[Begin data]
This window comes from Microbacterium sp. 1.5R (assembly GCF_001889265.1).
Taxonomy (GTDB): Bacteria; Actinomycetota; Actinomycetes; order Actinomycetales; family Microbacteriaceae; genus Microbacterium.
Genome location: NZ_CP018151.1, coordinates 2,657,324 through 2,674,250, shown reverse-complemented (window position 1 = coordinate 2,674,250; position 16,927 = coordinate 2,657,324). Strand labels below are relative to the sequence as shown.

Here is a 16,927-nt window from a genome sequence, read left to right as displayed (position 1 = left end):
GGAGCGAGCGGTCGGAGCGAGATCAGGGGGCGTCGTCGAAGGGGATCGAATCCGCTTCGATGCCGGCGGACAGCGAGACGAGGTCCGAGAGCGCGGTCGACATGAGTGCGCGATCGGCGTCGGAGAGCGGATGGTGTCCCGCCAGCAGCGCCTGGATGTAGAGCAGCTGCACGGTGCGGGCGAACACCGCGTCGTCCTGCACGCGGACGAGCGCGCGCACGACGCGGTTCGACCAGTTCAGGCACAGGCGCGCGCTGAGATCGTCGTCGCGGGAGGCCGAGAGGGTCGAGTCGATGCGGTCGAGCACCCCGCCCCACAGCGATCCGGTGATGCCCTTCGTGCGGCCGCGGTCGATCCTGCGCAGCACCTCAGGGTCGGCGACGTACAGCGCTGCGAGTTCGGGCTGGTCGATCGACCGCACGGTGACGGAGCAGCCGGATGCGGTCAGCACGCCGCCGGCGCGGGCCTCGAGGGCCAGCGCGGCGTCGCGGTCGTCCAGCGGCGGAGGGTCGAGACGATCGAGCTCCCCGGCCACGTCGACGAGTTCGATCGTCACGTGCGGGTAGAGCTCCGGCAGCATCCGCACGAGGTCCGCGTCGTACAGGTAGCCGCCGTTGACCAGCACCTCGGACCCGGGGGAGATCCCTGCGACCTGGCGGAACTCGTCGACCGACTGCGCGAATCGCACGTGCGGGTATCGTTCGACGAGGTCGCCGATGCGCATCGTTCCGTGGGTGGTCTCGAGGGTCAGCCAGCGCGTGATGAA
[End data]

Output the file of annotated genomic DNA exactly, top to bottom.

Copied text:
This window comes from Microbacterium sp. 1.5R (assembly GCF_001889265.1).
Taxonomy (GTDB): Bacteria; Actinomycetota; Actinomycetes; order Actinomycetales; family Microbacteriaceae; genus Microbacterium.
Genome location: NZ_CP018151.1, coordinates 2,657,324 through 2,674,250, shown reverse-complemented (window position 1 = coordinate 2,674,250; position 16,927 = coordinate 2,657,324). Strand labels below are relative to the sequence as shown.

Here is a 16,927-nt window from a genome sequence, read left to right as displayed (position 1 = left end):
GGAGCGAGCGGTCGGAGCGAGATCAGGGGGCGTCGTCGAAGGGGATCGAATCCGCTTCGATGCCGGCGGACAGCGAGACGAGGTCCGAGAGCGCGGTCGACATGAGTGCGCGATCGGCGTCGGAGAGCGGATGGTGTCCCGCCAGCAGCGCCTGGATGTAGAGCAGCTGCACGGTGCGGGCGAACACCGCGTCGTCCTGCACGCGGACGAGCGCGCGCACGACGCGGTTCGACCAGTTCAGGCACAGGCGCGCGCTGAGATCGTCGTCGCGGGAGGCCGAGAGGGTCGAGTCGATGCGGTCGAGCACCCCGCCCCACAGCGATCCGGTGATGCCCTTCGTGCGGCCGCGGTCGATCCTGCGCAGCACCTCAGGGTCGGCGACGTACAGCGCTGCGAGTTCGGGCTGGTCGATCGACCGCACGGTGACGGAGCAGCCGGATGCGGTCAGCACGCCGCCGGCGCGGGCCTCGAGGGCCAGCGCGGCGTCGCGGTCGTCCAGCGGCGGAGGGTCGAGACGATCGAGCTCCCCGGCCACGTCGACGAGTTCGATCGTCACGTGCGGGTAGAGCTCCGGCAGCATCCGCACGAGGTCCGCGTCGTACAGGTAGCCGCCGTTGACCAGCACCTCGGACCCGGGGGAGATCCCTGCGACCTGGCGGAACTCGTCGACCGACTGCGCGAATCGCACGTGCGGGTATCGTTCGACGAGGTCGCCGATGCGCATCGTTCCGTGGGTGGTCTCGAGGGTCAGCCAGCGCGTGATGAA